MV: I guess if I understood you correctly, we've basically done some level of virtual computing assets within the operating system, where we have JVMs or we have something like VMware. The challenge now is to take that concept out to a distributed computing kind of mindset. How long do you think it will be before we get there, and where are we in the arc of that development?
RG: Well, I think it's probably something that will develop over the remainder of the decade. And we're pretty early, I think, in making progress across that arc, although we've probably spent the last 10 years as an industry making relatively serious efforts at doing this. And the reason I don't think we've gotten all that far is simply the inertia of many of the applications in environments that we've built up previous to this, many of which unfortunately are probably ill-suited to being part of a real networking environment. And one of the things I'd like to make a distinction about is the difference between distributed computing and network computing. And one of the sources of difficulty we have is that in the early part of networking, we too often let the operating system people have a lot to say about how it is that networking showed up in the context of an operating system, where most operating system designers basically wanted to build an operating system that was effectively a single system across all of these resources. I was actually one of those people, so I'm going to speak a bit with the zeal of a reformed person in the sense that I think it was erroneous to let operating system people do this because operating system people are forever trying to partition parts of the problem away and just present ever and ever greater idealized resources to people. And the trouble is you can't really do that with networking in the way we've done it with things like memory and local storage and so forth. Networks introduce a series of properties that at some level the applications actually have to participate in. Before coming to Cassatt, I was with Sun for 20 years, and a lot of what we did there was about doing network computing rather than distributed computing, in part because the network was a really different entity than just a big computer sort of distributed. And Peter Deutch, when he was at Sun, formed a collection of fallacies of distributed or network computing environments that were basically things that are laughably false, but which every system to date seems to have included as part of its premises. If you'd like, I think I can rattle these off for you. He came up with seven, and then later added an eighth because the last one was at first thought to be obvious, but later was found not to be. And the fallacies are that first of all, the network is reliable in the same way that a single system is reliable. And the meaning of that was that systems as single computers tend to fail in their entirety when they fail, such that when you go about recovering them, you get a chance to know the state of everything. But the reality is networks are not reliable in that way. They fail partially and in ways you can't tell, unless you have to program them with the expectation that in fact failures can occur and you have to have the application prepared to participate in the reliability of it. Another fallacy is that the latency of a network is zero, so that echoing characters across the network, as efficient as it is, is echoing them across a single terminal. Bandwidth is infinite. The network is secure. The topology never changes. There's one administrator. You know, that's fallacious in sort of two directions: There's either no administrator or there are many of them, and you're only lucky if they're likely to be working conspiratorially toward a common end. The cost of networking is zero, is effectively nil in terms of the overhead it produces. And that finally, the network is homogeneous. And if you look at almost all of the systems that we've built thus far, they all suffer from quite a number of those fallacies, and we're only now really learning to sort of cope with that. And so this drive towards virtualization because it creates more things that have to be connected is going to pressure this and I think we'll begin to make some progress in building network environments that are really friends of the network, as opposed to things that are trying to deny its existence.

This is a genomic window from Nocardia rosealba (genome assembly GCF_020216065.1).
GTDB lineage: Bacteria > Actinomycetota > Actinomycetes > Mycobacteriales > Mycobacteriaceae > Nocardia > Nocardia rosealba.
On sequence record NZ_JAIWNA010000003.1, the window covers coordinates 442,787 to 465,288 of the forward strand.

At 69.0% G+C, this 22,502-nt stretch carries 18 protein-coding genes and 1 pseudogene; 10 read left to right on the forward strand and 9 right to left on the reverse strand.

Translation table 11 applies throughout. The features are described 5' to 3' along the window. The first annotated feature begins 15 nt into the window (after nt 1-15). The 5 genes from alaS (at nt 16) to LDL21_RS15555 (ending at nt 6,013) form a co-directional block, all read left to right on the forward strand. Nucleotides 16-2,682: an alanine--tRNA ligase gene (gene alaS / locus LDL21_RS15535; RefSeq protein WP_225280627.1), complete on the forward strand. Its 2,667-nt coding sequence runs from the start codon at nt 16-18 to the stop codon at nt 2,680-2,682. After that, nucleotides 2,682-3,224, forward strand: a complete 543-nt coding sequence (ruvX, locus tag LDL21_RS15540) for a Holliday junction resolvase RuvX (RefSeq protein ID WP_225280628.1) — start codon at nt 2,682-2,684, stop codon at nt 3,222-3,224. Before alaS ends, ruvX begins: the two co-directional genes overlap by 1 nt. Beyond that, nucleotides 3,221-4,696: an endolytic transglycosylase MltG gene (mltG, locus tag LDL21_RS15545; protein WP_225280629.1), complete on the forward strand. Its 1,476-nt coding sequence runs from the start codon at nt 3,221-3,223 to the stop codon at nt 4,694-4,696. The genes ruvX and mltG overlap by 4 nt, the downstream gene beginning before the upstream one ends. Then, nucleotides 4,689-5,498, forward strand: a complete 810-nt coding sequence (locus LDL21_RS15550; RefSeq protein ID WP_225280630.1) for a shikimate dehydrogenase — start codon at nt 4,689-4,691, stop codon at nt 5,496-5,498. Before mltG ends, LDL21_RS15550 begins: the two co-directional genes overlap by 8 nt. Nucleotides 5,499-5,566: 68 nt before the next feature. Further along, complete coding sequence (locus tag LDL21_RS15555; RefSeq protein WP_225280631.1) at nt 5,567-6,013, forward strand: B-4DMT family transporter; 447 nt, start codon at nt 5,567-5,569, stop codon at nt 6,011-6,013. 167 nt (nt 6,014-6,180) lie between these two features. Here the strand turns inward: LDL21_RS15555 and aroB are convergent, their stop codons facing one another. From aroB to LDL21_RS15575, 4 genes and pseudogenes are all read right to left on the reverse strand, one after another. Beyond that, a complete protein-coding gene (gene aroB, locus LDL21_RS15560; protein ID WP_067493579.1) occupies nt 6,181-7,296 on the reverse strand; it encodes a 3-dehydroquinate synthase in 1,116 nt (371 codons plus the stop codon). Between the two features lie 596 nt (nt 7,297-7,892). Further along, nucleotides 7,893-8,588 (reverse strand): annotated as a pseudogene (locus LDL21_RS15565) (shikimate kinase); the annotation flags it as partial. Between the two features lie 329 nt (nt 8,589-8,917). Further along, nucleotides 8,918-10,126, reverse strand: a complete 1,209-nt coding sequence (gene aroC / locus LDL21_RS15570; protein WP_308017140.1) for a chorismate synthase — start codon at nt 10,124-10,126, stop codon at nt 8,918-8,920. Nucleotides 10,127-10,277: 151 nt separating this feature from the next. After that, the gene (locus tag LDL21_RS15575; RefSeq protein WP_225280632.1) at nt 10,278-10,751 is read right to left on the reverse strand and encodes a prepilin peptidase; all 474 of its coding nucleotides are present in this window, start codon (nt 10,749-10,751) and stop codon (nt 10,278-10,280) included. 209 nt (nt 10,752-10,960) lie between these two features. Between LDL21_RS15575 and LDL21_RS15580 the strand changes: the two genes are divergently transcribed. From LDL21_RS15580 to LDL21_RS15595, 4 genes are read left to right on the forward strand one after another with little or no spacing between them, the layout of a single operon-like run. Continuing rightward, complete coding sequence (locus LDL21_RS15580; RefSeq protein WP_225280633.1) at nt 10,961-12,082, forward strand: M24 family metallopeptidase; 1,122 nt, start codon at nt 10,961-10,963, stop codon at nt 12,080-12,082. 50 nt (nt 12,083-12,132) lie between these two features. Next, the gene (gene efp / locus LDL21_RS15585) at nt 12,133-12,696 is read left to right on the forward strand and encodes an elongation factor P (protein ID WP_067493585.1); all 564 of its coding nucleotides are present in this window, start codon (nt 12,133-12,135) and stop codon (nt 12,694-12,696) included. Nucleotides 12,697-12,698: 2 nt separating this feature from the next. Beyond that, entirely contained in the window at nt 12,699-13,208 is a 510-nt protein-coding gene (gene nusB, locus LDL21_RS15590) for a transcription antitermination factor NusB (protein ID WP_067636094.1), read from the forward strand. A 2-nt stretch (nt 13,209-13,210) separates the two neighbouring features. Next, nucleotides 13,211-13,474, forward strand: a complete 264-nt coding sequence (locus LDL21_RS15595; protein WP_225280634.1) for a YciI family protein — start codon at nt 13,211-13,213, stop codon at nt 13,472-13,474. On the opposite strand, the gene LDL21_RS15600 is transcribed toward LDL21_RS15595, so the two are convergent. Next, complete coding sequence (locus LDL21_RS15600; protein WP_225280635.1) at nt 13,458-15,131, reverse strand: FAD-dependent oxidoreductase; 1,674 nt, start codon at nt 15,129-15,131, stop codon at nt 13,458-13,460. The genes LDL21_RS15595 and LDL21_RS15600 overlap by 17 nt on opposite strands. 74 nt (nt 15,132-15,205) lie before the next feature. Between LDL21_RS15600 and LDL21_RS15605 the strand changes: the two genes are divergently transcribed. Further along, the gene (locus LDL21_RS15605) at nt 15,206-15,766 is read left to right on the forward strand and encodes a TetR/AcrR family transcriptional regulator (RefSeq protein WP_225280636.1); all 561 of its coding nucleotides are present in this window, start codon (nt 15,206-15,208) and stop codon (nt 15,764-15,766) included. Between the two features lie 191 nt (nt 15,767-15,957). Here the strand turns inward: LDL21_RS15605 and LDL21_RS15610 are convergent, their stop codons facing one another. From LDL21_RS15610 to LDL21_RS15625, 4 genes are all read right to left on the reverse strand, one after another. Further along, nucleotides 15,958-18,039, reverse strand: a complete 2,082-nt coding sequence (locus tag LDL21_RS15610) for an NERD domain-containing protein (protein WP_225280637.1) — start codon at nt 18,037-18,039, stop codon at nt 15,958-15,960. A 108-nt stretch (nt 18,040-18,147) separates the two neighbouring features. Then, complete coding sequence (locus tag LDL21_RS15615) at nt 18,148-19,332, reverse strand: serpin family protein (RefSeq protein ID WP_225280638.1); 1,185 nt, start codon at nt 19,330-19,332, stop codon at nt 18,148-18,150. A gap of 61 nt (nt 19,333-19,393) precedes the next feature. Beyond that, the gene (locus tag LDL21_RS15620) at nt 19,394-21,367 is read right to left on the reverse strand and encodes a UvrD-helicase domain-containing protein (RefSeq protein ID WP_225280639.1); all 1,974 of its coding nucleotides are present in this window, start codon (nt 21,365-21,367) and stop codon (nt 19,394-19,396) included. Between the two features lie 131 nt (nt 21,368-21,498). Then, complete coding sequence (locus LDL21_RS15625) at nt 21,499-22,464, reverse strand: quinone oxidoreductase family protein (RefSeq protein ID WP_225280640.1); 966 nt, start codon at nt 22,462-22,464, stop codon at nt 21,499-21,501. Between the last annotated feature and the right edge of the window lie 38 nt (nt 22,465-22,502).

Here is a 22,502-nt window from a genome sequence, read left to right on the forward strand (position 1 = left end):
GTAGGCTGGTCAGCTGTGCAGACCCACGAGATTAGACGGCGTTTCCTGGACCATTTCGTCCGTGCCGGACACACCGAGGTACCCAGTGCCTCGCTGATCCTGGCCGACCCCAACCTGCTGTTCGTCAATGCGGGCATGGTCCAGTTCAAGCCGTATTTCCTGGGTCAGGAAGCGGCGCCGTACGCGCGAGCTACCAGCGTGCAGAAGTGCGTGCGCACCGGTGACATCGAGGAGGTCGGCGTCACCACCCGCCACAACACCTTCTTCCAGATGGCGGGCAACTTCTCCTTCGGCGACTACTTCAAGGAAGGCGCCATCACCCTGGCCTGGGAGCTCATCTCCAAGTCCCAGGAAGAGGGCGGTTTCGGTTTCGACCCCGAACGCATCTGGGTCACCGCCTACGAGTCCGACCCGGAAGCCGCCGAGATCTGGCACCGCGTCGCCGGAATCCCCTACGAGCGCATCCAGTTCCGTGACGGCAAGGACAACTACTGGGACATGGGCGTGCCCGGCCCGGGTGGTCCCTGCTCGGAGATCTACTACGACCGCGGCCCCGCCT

MV: So as I go to extend my applications across the Web, I'll try and emulate something that Amazon and Yahoo have done: I'm going to discover that I probably need to think about rewriting that application in the first place because extending it is going to be harder and fraught with all kinds of technical issues that are just going to result in time-outs and whatever else that may happen because the network is not as stable as the operating system that the network was originally built for.